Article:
• In the past few years, the game of poker has attracted a widespread following that extends largely to tournament play before a television audience. Video systems may be used to enhance the viewer presentation, for example, by presenting images of ‘hole’ cards that are dealt to an individual player but are not available to other players as the play proceeds. Thus, the audience is able to see who is bluffing and to speculate as to what cards a particular player hopes to receive with each new draw. The well-known game of Texas Hold 'Em is one such game in which each player is dealt hole cards that are not revealed to other players, while the dealer reveals community cards that are available for common use by all players to assemble a winning hand. Other card games that may lend themselves to tournament play include for example, among other well-known poker games, five card draw, five card stud, and seven card stud.
  • Although card games like poker essentially pertain to a calculation of odds, a measure of success may be achieved by players who credibly bluff by betting on poor or unwinable hands. Audiences particularly enjoy viewing this type of action where, for example, they can speculate how they would play a particular hand, or witness a player who has an otherwise winning hand fold the cards simply for lack of willingness to contest the bluff.
  • A wide variety of poker games are known in the art. In just one example, the conventional rules of Texas Hold 'Em Poker games provide that two players to the left of the dealer put a predetermined amount of money into the pot before any cards are dealt. This ante assures that there is interest in playing each and every hand.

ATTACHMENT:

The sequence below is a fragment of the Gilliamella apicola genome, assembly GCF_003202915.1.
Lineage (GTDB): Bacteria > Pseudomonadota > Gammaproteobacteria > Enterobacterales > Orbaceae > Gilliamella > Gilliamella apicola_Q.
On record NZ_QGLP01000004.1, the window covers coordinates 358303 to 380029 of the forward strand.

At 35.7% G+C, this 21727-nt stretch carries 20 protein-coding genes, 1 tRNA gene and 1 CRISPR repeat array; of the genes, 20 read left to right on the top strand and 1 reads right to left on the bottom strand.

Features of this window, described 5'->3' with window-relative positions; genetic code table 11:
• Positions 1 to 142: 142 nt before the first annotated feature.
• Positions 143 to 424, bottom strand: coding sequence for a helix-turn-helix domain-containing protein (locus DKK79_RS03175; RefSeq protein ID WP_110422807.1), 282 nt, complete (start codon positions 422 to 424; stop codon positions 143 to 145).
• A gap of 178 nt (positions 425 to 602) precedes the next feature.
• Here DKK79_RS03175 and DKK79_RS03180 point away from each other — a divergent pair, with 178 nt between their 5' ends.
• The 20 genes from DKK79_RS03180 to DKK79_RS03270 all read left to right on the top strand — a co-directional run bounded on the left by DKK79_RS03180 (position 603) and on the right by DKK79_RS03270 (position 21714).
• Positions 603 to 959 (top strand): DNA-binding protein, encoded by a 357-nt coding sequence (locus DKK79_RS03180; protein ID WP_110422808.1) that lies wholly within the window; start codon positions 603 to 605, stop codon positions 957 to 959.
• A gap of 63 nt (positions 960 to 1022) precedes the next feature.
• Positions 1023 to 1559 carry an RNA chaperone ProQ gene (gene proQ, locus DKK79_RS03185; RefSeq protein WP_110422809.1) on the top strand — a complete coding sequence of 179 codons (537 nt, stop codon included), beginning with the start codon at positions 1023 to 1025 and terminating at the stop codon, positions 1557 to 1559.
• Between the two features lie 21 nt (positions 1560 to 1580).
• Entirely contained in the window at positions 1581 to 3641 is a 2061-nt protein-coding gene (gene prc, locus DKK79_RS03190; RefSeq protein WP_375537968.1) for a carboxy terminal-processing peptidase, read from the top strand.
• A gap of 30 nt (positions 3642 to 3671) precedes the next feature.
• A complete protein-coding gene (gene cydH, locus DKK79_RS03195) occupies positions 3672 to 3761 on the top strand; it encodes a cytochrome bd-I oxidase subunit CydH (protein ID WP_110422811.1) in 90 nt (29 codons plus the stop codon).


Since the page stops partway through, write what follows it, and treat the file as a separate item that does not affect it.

• This process is commonly called ‘posting the blinds.’ Most often, the ‘first blind,’ i.e., the player to the immediate left of the dealer, puts up half the minimum bet, and the ‘second blind’ puts up the full minimum bet. Each player is dealt two cards, face down. These are known as the hole cards.’ At this point, betting begins with the player to the left of the two who posted the blinds. Players can call, raise, or fold when it is their turn to bet. This first round of betting ceases when those players who have not folded have contributed equally to the pot as a result of the first round bets.
  • The next round of betting is preceded by ‘the flop.’ After the first betting round, the dealer discards the top card of the deck. This is called burning the card and is done to help prevent cheating (for example to insure that no player accidentally saw the top card). The dealer then flips the next three cards face up on the table. These cards are called the ‘flop.’ Eventually, a total of five community cards will be placed face up on the table. Players may use any combination of the community cards and their own two hole cards to form the best possible five-card poker hand. At this stage, however, only three such cards are available. After the flop, another round of betting takes place, beginning with the player to the left of the dealer who is sometimes also called the button. During this and all future rounds of betting, players may check, call, raise, or fold when it is their turn to bet. Betting proceeds as with the first round, except that once a player has folded he or she may not reenter the play process until after the pot has been collected and a new round begins.